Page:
WASHINGTON (LifeSiteNews) — The U.S. Navy has begun discharging dozens of service members for refusing to take the experimental COVID-19 shots, following the Pentagon’s military-wide COVID jab mandate published last summer.
The moves come as the Navy has thus far refused to approve a single religious exemption request.
In an announcement Wednesday, the Navy stated it has discharged 45 of its members for refusing to get the jabs, including 23 active duty members and 22 members who had only been in the service for 180 days or less.
There were 3,258 religious exemption requests, none of which have been granted so far. https://t.co/b4krFag1N6
— The Epoch Times (@EpochTimes) January 27, 2022
Wednesday’s announcement is the first to acknowledge that active duty members have been let go for refusing the shot after the branch’s deadline for fulfilling the requirement ended November 28.
Individuals removed from service for refusing the shot will be granted a general honorable discharge, the Navy stated last year.
While the initial figures are small, The Daily Wire reported that the number of sailors and officers who face termination from the Navy may soon increase “as the latest update from the Navy on Wednesday revealed nearly 8,000 of its personnel remain unvaccinated.”
Among the unvaccinated, 3,258 active duty service members and 776 Ready Reserve members have requested an exemption from getting the abortion-tainted jab for religious reasons. No religious exemption requests have been approved.
Exemptions for other reasons have also received scant attention, with just 10 permanent medical exemptions, 259 temporary medical exemptions, and 59 administrative exemptions receiving approval for active duty members.
While defenders of the injection mandates have been quick to point out that the military has long required soldiers to be immunized against a range of diseases, the fact remains that previous injections were subjected to extensive evaluation and development time before being put into widespread use, while the COVID shots were rushed through accelerated clinical trials.
Moreover, many Americans harbor moral and religious reservations about the use of cells from aborted babies in the development of the shots.
Meanwhile, the Navy isn’t the first military branch to begin discharging its unvaccinated members.
In late December, the U.S. Air Force reported that it had discharged 27 members for refusing to comply with its injection mandate after the mandate deadline passed December 2. As of January 21, that number had grown to 111 active duty Airmen. The Daily Wire noted that like the Navy, the Air Force has “not approved a single religious accommodation request.”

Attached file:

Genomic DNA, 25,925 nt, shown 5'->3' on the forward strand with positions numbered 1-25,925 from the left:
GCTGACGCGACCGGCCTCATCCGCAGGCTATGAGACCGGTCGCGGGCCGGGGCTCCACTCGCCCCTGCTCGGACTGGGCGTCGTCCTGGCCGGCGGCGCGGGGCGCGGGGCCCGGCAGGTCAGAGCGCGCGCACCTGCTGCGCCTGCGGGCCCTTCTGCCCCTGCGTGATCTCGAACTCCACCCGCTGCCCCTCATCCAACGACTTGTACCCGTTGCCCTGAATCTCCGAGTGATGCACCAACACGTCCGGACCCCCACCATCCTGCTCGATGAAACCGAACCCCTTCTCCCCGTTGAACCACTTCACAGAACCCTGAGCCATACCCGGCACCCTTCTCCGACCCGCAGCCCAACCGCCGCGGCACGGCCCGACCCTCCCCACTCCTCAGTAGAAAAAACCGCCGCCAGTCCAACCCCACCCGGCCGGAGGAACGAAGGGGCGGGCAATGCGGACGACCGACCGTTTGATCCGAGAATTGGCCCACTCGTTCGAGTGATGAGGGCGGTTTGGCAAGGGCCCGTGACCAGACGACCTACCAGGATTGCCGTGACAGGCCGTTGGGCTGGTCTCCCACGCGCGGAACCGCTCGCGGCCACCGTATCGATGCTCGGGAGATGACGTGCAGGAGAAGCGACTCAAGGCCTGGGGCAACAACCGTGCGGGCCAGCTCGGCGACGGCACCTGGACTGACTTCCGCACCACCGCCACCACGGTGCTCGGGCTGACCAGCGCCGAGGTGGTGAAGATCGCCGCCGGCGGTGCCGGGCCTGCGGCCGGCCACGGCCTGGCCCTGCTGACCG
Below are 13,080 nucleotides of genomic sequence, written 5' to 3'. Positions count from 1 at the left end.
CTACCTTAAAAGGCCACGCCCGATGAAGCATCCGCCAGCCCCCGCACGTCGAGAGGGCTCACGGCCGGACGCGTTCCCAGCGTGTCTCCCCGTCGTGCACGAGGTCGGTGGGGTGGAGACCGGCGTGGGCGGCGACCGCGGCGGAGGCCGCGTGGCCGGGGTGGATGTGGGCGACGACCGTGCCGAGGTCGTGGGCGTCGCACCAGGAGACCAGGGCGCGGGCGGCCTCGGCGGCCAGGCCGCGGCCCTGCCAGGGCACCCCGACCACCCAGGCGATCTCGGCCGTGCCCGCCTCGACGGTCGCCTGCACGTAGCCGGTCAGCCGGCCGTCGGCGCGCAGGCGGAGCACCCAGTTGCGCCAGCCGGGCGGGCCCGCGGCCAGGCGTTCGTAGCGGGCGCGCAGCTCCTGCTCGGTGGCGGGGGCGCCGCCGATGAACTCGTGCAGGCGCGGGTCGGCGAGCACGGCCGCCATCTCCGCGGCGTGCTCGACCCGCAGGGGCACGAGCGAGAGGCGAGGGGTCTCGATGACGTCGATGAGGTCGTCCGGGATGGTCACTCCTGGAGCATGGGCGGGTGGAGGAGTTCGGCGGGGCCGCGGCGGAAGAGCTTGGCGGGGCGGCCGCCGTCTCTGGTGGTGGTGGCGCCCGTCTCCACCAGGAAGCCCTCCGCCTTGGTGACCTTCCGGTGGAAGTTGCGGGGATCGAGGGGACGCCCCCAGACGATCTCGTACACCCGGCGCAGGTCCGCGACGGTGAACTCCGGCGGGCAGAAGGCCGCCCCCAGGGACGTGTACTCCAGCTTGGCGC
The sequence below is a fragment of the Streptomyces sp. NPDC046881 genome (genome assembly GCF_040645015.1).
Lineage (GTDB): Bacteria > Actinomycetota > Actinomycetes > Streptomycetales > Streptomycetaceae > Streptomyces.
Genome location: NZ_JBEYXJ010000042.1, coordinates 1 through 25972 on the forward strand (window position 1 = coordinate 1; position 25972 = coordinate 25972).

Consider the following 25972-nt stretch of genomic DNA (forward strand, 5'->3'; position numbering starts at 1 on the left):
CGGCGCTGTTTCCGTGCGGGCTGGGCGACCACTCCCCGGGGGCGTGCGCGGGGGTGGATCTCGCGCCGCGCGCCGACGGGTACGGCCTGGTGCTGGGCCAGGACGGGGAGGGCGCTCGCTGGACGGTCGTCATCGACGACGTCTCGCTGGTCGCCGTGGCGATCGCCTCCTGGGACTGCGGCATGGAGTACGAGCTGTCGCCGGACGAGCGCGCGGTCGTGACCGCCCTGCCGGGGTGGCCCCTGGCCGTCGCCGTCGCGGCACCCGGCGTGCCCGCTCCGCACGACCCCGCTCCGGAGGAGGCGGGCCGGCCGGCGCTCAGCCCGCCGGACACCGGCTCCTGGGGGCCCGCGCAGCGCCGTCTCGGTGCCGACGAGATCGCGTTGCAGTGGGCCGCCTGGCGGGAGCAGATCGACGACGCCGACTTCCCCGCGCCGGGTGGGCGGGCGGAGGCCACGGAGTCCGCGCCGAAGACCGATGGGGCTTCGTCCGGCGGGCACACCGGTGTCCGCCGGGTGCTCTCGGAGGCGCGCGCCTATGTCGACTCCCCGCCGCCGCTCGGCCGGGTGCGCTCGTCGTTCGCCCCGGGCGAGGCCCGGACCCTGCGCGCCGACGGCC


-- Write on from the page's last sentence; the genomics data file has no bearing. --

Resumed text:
BREAKING: Air Force discharges 27 over the coronavirus vaccine mandate. They are believed to be the first U.S. service members removed over the shot mandate. https://t.co/DHP1BHaWHy
— The Associated Press (@AP) December 13, 2021
For its part, the Marine Corps has thus far discharged 334 Marines for refusing the jab, making the U.S. Army the only branch that has not yet announced having discharged any active duty personnel for remaining unvaccinated, even though its deadline passed on December 15.
As of January 13, the Marine Corps has granted just two religious exemptions and the Army has not granted any.
As some conservatives criticize the military for violating the rights of service members, ignoring their religious beliefs, and refusing to acknowledge the health risks associated with the jabs, there are also geopolitical concerns.
Policies leading to the discharge of otherwise mission-ready soldiers, sailors, Marines, and airmen have come under fire by some who worry that American armed forces could be hobbled if unvaccinated service members are unnecessarily removed from their posts.
In November, after the Air Force became the first military branch to begin discharging its unvaccinated members, The Washington Post observed that a loss of even 3%-4% of the branch’s 324,000 active-duty personnel could stymie crucial operations, particularly if members with pivotal military occupations are dismissed for standing against the mandate.
With the risk of terrorism projected to increase after the chaotic drawdown of U.S. forces in Afghanistan last year, and a potential invasion by Russian forces into Ukraine looming, there remains concern that a systemic discharge of combat-ready troops could weaken America’s ability to respond to increasing geopolitical threats.
Regardless, military leaders show no signs of backing down, with reports indicating some are considering implementing a booster jab mandate.